Blind woman finishes Brewhouse Triathlon
Annie Young was at her friend's lake home in Pine City, Minn., on Friday, getting ready to cook up a batch of spaghetti -- "carb loading" as it's called -- while Lesley Ernst's 7-year granddaughter looked on in disbelief.
Annie Young was at her friend’s lake home in Pine City, Minn., on Friday, getting ready to cook up a batch of spaghetti - “carb loading” as it’s called - while Lesley Ernst’s 7-year granddaughter looked on in disbelief.
“Grandma,” she asked, “How does Annie cook? She’s blind.”
There are a lot of things Young can do, as she proved again on Saturday.
Young, of Burnsville, Minn., completed the short course at the 29th annual Brewhouse Triathlon at Island Lake with a little help from Ernst, her guide. It marked the 10th anniversary of Young’s first triathlon, which also came in the Brewhouse.
“The mantra I live by comes from a quote by Audrey Hepburn,” Young said. “She said the words ‘I’m possible’ are found in the word ‘impossible.’ I think that is a universal message anybody can use. We’ve heard people say, ‘Well, I don’t think I can do that swim.’ If there is something you want to do, you can do it. You just have to find a way. A positive attitude will take you anywhere you want to go.”
Young, 52, lives up to her name. She looks and acts younger than her age. Her personality? Effervescent. Her attitude? Undeniable. You meet her once and want to meet her again. She is that kind of person.
Originally from near Rochester, Minn., Young began to lose her sight about 15 years ago, when she was 37, from a medical condition she didn’t want to elaborate on. By age 40, she had lost 85 percent of her vision. Outside she can sometimes pick up light, like shadows.
Young hadn’t done the Brewhouse since 2011 after she tore a hamstring off the bone while training for the Twin Cities Marathon. The hamstring was surgically reattached, but she had two infections.
“I love to swim, so I’m irritated that the running took me out of commission,” Young said.
Young has had three surgeries and is still getting back into it, so she walked the run portion on Saturday. In a first for her, she actually led that portion, in front of her guide, with her friends telling her which way to go while she used her cane to follow between the rough and smooth portions of the road.
“Next year she will be back doing the whole thing,” Ernst said. “This year she was thrilled just to be able to walk it.”
Young is multitalented and diverse. It’s as if she already has lived three lives in one. She spent 14 years in the Air Force before transferring to the Federal Aviation Administration, where she was a special agent for security. Now she is living blind, but living well.
“I came back from a trip where I heard about all these amazing women who do triathlons,” Young said. “Lesley asked if I wanted to do one, but I didn’t know how to swim.”
Her friends showed her.
“We were mean to her,” Ernst said, laughing. “My biggest thing is that I forget that Annie is blind.”
Young received her training in Minneapolis’ Lake Nokomis. They trained in only waist-deep water for her safety, but they would bump into her because that is what happens in a triathlon. Ernst said she came up sputtering and coughing and crying.
“Are you trying to kill me?” Young said.
But she learned how, and is now a better swimmer than Ernst and her sister, Robin Ruegg, who also was at Island Lake to lend a hand. Ruegg used to play softball with Young. She was the catcher and Young the pitcher.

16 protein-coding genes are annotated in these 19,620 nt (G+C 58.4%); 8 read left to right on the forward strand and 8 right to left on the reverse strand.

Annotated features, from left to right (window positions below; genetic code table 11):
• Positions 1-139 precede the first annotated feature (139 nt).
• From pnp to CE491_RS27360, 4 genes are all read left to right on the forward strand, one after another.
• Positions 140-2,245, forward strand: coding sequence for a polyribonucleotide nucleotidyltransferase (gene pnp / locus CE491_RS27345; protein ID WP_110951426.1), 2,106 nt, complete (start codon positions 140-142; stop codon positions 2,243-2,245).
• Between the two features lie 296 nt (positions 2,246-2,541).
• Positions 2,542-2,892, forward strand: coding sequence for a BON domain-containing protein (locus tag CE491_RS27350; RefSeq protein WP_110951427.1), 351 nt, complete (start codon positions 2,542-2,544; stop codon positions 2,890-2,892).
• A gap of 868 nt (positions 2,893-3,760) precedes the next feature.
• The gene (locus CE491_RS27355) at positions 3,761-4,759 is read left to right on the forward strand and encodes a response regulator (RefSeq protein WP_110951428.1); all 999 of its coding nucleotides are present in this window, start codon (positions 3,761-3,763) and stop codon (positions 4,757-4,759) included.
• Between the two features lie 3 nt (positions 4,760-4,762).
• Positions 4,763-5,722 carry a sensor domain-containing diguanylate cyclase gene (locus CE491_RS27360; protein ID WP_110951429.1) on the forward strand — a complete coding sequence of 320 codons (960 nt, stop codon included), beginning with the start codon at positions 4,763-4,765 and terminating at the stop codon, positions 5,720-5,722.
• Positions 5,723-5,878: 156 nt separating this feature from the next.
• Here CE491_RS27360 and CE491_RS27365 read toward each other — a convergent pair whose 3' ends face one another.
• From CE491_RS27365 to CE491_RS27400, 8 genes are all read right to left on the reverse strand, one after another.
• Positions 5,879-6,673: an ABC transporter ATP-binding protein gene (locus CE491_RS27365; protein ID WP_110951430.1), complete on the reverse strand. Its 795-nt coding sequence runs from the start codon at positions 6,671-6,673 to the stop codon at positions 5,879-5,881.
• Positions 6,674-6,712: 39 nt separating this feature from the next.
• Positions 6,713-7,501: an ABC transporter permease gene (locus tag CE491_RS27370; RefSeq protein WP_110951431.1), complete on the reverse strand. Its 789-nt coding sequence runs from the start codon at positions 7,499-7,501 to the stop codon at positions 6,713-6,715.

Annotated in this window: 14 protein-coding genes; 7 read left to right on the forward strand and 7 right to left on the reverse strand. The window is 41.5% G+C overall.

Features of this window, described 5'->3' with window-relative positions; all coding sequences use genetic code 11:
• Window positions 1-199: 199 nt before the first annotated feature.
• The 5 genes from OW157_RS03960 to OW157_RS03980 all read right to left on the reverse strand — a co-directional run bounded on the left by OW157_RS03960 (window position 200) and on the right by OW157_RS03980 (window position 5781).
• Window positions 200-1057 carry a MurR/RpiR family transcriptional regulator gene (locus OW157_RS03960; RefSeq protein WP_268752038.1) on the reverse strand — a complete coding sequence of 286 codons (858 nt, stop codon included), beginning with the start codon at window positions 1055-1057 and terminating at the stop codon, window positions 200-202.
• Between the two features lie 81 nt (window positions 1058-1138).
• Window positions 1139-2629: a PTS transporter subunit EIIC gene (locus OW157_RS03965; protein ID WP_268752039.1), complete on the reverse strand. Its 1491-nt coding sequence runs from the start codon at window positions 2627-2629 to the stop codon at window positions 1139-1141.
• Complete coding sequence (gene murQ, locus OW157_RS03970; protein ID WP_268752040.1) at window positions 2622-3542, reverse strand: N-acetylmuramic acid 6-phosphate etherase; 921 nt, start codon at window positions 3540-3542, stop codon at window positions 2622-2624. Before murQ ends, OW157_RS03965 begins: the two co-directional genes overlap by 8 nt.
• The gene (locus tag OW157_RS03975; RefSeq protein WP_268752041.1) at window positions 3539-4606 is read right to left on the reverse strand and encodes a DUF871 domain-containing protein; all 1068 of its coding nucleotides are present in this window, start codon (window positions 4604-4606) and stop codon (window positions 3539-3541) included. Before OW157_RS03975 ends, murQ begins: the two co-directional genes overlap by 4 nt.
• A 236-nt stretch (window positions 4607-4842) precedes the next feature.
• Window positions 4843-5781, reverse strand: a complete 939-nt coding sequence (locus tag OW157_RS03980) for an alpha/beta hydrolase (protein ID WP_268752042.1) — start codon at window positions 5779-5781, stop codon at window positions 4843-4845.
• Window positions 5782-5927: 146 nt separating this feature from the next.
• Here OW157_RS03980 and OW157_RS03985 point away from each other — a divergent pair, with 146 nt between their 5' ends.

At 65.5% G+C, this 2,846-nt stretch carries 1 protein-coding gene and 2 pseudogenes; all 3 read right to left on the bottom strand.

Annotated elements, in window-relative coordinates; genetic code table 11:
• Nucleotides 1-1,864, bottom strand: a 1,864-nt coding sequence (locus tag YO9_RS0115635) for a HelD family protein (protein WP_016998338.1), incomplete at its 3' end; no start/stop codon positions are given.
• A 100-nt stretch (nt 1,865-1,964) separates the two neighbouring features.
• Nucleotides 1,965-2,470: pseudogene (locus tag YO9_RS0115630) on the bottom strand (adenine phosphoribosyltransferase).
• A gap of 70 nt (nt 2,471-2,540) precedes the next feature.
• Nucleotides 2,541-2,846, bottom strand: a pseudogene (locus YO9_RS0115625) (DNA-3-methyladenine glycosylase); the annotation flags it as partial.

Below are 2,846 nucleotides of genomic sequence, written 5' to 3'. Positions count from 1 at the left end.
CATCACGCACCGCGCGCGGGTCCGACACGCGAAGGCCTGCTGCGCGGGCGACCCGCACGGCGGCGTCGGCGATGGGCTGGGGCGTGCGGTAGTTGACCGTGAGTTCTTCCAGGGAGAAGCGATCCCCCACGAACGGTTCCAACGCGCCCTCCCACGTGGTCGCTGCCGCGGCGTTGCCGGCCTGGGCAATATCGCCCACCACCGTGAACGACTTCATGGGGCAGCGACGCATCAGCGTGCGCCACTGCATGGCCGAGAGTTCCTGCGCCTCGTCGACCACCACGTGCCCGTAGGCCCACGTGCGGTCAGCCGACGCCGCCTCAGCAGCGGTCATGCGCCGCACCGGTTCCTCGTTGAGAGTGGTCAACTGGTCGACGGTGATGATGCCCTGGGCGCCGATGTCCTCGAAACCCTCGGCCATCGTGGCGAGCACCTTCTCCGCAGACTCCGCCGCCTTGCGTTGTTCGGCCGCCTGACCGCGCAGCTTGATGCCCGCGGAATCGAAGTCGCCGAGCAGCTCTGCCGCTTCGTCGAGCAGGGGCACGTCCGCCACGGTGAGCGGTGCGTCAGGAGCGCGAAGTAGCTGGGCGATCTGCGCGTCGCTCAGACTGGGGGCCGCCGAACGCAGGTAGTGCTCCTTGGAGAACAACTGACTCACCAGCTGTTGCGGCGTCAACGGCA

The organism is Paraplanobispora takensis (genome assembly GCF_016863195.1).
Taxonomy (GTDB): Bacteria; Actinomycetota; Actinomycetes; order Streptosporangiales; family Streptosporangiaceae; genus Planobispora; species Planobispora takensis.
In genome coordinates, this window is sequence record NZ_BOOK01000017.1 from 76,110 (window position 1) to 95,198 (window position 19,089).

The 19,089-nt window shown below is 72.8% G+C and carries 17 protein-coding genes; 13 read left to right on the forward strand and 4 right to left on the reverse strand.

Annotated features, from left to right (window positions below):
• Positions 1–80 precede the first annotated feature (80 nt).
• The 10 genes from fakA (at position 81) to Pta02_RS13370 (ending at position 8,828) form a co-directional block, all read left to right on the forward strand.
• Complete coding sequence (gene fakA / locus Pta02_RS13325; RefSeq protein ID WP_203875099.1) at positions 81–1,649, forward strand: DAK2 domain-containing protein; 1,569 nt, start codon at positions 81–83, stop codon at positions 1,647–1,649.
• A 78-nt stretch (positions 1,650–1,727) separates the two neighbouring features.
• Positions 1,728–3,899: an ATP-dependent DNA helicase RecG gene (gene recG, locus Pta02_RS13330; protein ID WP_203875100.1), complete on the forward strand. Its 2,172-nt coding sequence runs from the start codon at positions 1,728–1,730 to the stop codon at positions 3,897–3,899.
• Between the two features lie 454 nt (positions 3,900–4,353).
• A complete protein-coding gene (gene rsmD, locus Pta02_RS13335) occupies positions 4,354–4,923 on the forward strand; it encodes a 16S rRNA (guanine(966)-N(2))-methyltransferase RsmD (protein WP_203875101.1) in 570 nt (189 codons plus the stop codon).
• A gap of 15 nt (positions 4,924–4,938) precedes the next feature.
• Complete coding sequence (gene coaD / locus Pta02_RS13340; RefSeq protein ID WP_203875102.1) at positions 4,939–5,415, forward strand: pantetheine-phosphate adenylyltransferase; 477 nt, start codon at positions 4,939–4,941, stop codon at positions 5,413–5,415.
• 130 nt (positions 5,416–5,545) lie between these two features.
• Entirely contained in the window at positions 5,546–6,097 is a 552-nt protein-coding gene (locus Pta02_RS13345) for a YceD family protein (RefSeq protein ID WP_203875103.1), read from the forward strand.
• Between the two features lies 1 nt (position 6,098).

“Don’t ever give up,” Ruegg said. “Sometimes, as you get older, you think, ‘Ah, you know, I’m old, I’m fat, I’m tired. And … No. I was having some problems just the other day. My eyes were tired, and ‘I said, ‘I can’t see, I can’t see.’ Wait a minute (glancing at Young). Yeah, you can see. It’s just your eyes are blurry.”
For the swim, a tether was attached from Ernst’s ankle to Young’s swimsuit strap. Young’s guide usually swims in front unless she is feeling adventurous and wants to lead. Then her guide taps her feet as to which way to go. For the bike, they ride tandem. And for the run, the tether is attached wrist to wrist, running side by side.
“We just help her,” Ernst said. “She’s the star.”
Young deflects the attention back at her friends. She knows sometimes it takes a team.
Young received the loudest ovation of anyone when she crossed the finish line Saturday. There were lots of hugs to go around.
People often tell her that she inspired them to do their first triathlon.
“We do it for the spectators,” Young said. “They look at us and go, ‘If they can do it, I can do it, too.’”
Young is an accomplished painter. She has her own website, annieyoungarts.blogspot.com, to display her work. She posted a photo of her and Gov. Mark Dayton on the site aptly titled, “yes, I can!”
You start to wonder. Is there anything she can’t do?
“Ummmm,” Ernst said, thinking.
“We don’t use that word,” Young said. “That’s not in our lexicon.”
“Ummmm,” Ernst, still thinking. “We don’t let her fly airplanes. Or drive cars, but that’s about it.”
That includes cooking.
Young was nice enough to show Ernst’s granddaughter how to make spaghetti. Young was an example to her as she is to many. And never mind that it was her first time ever in that kitchen.
“She just bangs around till she finds what she needs,” Ernst said. “When Annie’s in the kitchen, we just get out of her way.”
Young wants to do an inline marathon and kayaking, too.
So you can call her many things, but just don’t call her disabled, because she certainly doesn’t need your sympathy.
“We don’t like the word ‘dis’ because nobody likes to be ‘dis’ anything,” Young said. “We like the word difference. We’re ‘diff-abled.’ Because we’re all different and abled, and we’re going to make this world a healthier place, one race at a time.”